Focus groups can help provide feedback from the audience as well - but it must be mediated intelligently. The goal of a focus group is to assess audience response - not to yield control of the design to a dozen strangers!
Casual, Hardcore (Basic demographic split) Hardcore, Testosterone, Casual, Parental (ihobo demographics) New Hardcore, Lifers, M&M's, Generation Next, Social Gamers, Golden Gamers (Bennallack demographics)
- Publisher (Advocate: External Producer) The publishers goal is to get the best return on their investment - and it is never too late for a publisher to pull the plug if they will not get a return on their investment. The usual advocate for the Publisher in the development process is the External Producer; their role is to represent the needs of the publisher in terms of reducing the cost of development and maximising the profit (since both these work towards a better return on the publishers investment).Some developers resent the publishers involvement (or interference) in the development process - but this is generally because the External Producer is trying to usurp control of the design process. When an External Producer acts wisely, as an advocate for the publisher's needs, there is not a problem.
Just in case, developers are advised to follow the Steel Monkey's lead and have a clause in their contract allowing them to dismiss the External Producer if they are unsatisfied. Getting the right advocate for the Publishers needs makes the whole process go more smoothly.
- Developer (Advocate: Producer) The internal producer mirrors the role of the External Producer, acting as an advocate for the developer as a whole. The developer's goals vary. They want to get money for salaries, certainly, and they may (but not necessarily) want to turn a profit as well. But for the most part, the developer's goal is to professionally produce a game, so meeting milestones, and satisfying the publisher are inherited goals. From the Producer's point of view then, the developers interest in the design is that it should be achievable, and as project status changes, changes in the design may be required. It is then the game designer's role to adapt to these changes.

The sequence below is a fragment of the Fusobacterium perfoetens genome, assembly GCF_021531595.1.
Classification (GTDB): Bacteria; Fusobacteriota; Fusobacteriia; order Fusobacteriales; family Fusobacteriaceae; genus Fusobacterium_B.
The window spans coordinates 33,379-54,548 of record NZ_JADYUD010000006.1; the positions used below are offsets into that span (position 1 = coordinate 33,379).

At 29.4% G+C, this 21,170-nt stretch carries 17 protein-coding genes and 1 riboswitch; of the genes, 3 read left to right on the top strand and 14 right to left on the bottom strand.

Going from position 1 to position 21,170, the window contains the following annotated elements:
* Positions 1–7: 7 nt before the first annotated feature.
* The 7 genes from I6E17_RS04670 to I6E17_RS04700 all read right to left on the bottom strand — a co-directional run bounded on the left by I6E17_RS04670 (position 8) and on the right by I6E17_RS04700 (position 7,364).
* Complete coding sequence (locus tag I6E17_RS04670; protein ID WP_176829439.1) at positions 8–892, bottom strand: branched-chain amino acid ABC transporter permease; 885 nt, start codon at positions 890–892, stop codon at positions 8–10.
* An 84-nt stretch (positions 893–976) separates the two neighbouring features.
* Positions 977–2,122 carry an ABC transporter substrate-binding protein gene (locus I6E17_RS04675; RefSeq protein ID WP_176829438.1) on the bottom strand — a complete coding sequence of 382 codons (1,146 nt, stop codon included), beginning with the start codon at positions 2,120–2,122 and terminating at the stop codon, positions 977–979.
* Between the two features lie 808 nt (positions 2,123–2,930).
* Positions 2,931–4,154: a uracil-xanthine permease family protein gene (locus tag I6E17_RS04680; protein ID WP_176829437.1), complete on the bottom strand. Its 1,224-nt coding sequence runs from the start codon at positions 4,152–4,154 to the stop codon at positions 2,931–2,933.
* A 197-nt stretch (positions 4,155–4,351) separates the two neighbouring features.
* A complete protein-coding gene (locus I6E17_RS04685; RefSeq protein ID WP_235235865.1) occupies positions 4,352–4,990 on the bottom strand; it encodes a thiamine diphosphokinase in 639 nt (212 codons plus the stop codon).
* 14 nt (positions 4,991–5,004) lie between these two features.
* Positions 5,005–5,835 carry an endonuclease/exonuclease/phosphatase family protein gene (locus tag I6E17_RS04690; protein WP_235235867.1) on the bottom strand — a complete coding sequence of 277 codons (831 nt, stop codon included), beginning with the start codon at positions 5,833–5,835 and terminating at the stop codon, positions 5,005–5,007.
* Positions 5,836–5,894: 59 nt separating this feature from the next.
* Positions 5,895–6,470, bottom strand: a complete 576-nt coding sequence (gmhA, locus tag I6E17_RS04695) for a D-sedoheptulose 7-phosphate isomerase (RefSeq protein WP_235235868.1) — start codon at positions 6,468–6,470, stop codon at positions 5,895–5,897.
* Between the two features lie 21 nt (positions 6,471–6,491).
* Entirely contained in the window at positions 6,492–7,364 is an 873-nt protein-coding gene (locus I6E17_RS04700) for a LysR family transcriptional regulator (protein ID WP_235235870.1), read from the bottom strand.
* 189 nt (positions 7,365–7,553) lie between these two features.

- Programmers The goal of the programming team is to implement the game, and as such they need the power to interact with the design and ensure that it is realistically implementable.In many cases, the programmers are also representatives of the audience, but like focus groups this does not mean that they should dominate the design process. Neither should their views be ignored.
It is desirable for there to be an advocate for the programming team as a whole (the lead programmer, usually). Issues that the programming team need to report can then be advocated on their behalf, which is more efficient than each programmer trying to influence the design process individually, although this is less of an issue with smaller teams.
- Artists The artists parallel the programmers, and also benefit from an advocate (a lead artist) to bring forward their issues.The producer should be able to turn to the artists for advice on art and animation issues in the same way they can turn to the programming or design team for advice on their specialities.
- Marketing/PR Their goal is to sell the game to as many people as realistically possible. This may mean being an advocate for the audience, but more often it means ensuring that the game is a product that can be marketed.Like it or not, the marketing and PR teams are important participants in modern games development. With this in mind, it is desirable for them to have an advocate in the development process - rather than having them try to make changes to the game for marketing purposes when it is realistically too late to do so.
Since few marketers are design-literate, the game designer or producer sometimes has to act as an advocate on behalf of them. The important point is that there be dialogue between marketing/PR and the development team at some level.